“The Need for Achievement (which is part of Drive) is particularly important with remote work,” says Dr. Croner. “Salespeople need to get up, focus, and be motivated on their own. They need to make call after call, presentation after presentation, with no direct supervision. Yes, an average salesperson might be able to give a good presentation, but if they don’t have the Drive to make those meetings happen in the first place, it’s all for nothing.”
Technology is only as valuable as the brain behind it. (So, make sure that brain is Driven!) For years, technology has been squeezing the middleman out of sales. For example, people can buy insurance online; they don’t need to meet with a salesperson to choose a policy. But this doesn’t mean you can rely on tech to do all the heavy lifting; it simply means you need smart, Driven salespeople who can utilize social media platforms, apps, and websites to build your brand and attract customers.
“Average talent doesn’t know how to do those things, or even that technology should be leveraged to find customers, analyze data, and support sales efforts,” says Dr. Croner. “No matter how smart technology becomes, you’ll never be able to automate Drive.”
Similarly, soft skills aren’t enough to sustain sales success. Soft skills like emotional intelligence, empathy, adaptability, and active listening are certainly a plus for salespeople to possess. But on their own, they aren’t what ultimately yields results—so don’t allow yourself to be distracted from seeking Drive.
“You’re probably familiar with the notion that since everyone has moved online, selling is now about good writing and good communication skills,” observes Dr. Croner. “While having these skills certainly doesn’t hurt, at the end of the day, you still have to convince somebody. You still have to put yourself out there and risk rejection.”
Holding out for a Driven candidate is worth it, because there’s a huge achievement gap between average and high performers. High achievers can outperform their more average coworkers by up to 400 percent. That kind of ROI is more than worth the extra time and effort it might take to find and hire a Driven salesperson.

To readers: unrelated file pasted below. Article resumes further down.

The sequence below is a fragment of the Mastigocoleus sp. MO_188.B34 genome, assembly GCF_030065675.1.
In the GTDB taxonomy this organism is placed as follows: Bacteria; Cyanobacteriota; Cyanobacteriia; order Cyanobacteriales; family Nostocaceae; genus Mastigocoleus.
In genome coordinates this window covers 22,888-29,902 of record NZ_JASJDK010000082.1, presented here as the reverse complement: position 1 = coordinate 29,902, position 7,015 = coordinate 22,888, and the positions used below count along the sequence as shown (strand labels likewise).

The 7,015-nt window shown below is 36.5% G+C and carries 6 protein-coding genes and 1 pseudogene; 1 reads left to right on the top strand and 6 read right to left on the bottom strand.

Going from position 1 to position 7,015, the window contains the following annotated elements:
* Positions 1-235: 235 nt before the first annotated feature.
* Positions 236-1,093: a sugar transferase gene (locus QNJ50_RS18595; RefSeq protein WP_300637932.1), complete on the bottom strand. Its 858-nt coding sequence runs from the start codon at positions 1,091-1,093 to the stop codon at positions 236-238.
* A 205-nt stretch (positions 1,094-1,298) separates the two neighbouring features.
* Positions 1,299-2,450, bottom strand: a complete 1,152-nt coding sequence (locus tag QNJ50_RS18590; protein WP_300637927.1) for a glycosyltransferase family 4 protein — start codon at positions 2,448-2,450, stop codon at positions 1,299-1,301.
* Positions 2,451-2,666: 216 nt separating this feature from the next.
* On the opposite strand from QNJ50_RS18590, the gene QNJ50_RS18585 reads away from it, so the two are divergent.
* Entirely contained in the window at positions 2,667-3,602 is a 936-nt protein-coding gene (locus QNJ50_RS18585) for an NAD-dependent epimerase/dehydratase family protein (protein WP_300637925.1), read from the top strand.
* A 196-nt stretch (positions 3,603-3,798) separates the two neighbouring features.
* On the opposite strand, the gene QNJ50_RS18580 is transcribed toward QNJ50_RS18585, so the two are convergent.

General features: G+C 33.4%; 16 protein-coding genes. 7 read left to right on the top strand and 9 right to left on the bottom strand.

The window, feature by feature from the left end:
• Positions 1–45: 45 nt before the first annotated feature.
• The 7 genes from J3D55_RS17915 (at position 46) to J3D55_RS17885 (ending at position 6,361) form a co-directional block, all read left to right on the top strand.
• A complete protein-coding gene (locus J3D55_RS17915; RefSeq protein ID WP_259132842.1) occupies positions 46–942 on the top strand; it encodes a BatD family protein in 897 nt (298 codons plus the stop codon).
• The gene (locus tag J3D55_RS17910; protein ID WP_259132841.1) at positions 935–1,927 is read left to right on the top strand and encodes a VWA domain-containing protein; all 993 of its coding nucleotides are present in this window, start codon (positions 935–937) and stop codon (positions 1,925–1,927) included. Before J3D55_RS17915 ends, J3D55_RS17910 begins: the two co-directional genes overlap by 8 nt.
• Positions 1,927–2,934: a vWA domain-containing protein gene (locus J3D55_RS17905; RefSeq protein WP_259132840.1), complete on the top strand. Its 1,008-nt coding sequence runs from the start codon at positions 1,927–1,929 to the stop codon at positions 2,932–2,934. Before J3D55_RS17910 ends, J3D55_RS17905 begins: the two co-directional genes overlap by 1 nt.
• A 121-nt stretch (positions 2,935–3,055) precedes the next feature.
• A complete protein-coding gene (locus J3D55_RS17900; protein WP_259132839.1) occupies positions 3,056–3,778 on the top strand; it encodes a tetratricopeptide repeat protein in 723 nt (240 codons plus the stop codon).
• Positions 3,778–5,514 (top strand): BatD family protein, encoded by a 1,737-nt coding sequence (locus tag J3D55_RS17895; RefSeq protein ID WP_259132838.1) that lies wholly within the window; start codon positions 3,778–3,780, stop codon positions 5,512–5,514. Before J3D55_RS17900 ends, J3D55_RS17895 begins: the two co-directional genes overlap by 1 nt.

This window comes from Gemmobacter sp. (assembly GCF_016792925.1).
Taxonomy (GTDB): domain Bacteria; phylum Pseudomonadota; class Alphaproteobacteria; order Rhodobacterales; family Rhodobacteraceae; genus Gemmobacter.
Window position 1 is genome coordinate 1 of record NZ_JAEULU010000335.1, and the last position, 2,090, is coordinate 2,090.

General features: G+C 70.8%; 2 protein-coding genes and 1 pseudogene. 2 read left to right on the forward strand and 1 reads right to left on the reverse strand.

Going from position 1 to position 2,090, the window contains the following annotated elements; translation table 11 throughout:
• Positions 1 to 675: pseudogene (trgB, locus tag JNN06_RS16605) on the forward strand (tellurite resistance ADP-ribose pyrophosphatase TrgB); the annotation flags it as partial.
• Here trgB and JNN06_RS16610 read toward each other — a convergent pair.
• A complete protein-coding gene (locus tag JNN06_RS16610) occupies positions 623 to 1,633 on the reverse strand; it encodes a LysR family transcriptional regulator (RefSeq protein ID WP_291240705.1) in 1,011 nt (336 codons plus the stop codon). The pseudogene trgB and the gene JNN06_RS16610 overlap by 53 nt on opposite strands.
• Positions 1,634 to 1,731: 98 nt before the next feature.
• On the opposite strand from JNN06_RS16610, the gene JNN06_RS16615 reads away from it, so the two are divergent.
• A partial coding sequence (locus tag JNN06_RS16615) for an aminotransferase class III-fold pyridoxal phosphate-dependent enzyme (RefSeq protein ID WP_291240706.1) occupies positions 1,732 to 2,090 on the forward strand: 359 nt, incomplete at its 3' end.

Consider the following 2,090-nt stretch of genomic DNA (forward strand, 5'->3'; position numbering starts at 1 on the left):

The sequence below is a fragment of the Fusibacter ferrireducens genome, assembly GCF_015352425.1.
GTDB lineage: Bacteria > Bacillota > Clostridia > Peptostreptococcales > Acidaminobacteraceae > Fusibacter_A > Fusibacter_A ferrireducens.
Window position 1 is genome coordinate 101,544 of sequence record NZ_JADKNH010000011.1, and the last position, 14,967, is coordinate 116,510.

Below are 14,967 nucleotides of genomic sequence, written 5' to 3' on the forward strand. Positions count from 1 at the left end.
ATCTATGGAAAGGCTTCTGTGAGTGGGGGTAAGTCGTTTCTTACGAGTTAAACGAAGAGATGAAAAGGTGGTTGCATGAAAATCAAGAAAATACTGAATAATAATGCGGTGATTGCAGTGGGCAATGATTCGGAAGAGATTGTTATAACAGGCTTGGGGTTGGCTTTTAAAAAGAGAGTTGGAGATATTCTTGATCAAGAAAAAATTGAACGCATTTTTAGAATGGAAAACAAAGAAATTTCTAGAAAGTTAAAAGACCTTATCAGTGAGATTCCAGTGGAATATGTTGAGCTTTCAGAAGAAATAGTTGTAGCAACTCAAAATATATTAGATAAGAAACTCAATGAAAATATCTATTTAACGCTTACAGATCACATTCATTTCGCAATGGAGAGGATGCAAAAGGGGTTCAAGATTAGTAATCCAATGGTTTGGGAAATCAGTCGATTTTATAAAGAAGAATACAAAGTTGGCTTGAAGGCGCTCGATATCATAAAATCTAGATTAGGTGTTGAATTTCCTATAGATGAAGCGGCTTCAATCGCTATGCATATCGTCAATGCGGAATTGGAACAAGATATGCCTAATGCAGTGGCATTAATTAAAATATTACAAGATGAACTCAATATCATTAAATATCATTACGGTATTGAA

“Pair that knowledge with the fact that a low performer will need extra coaching and perhaps a corrective action plan—while costing your company money in lost sales opportunities—and the decision to hold out for a high performer is obvious,” adds Dr. Croner.
“You can train a new hire on industry specifics, teach them about the sales process, and coach them on sales strategy and technique, but you can’t instill Drive where it doesn’t already exist,” concludes Dr. Croner. “It’s the one thing candidates must already possess. If someone doesn’t have it, keep looking. Period.”

Need a Sales Superstar? Five Tips to Help You Hire for Drive

Insights from Dr. Christopher Croner and Richard Abraham, coauthors of Never Hire a Bad Salesperson Again: Selecting Candidates Who Are Absolutely Driven to Succeed 

(The Richard Abraham Company LLC, ISBN: 978-0-9741996-1-0, $19.95)

          Identifying, attracting, and hiring high-achieving salespeople requires patience and discipline, especially given the current talent shortage. It may be tempting to fill an empty role (and save yourself time and work) by hiring someone who’s merely qualified, not Driven.
However, Dr. Christopher Croner says compromising on the caliber of your hires is not an option: The quality of your salespeople directly determines the quality of your results. He shares five things you can do to find and hire the most Driven high performers:
Attract high-Drive candidates with targeted job listings. High-Drive people are attracted to high-Drive situations, so that’s how you should position your company in job listings. (Bonus: Low-Drive job seekers might decide for themselves that they’re not the best fit after reading your description.) Use words and phrases that are literally and subliminally full of high-Drive signals. For example:

    • “High-potential sales position”
    • “Minimum of X years of experience successfully selling tech”
    • “Role includes the excitement of pure new business development, a.k.a. hunting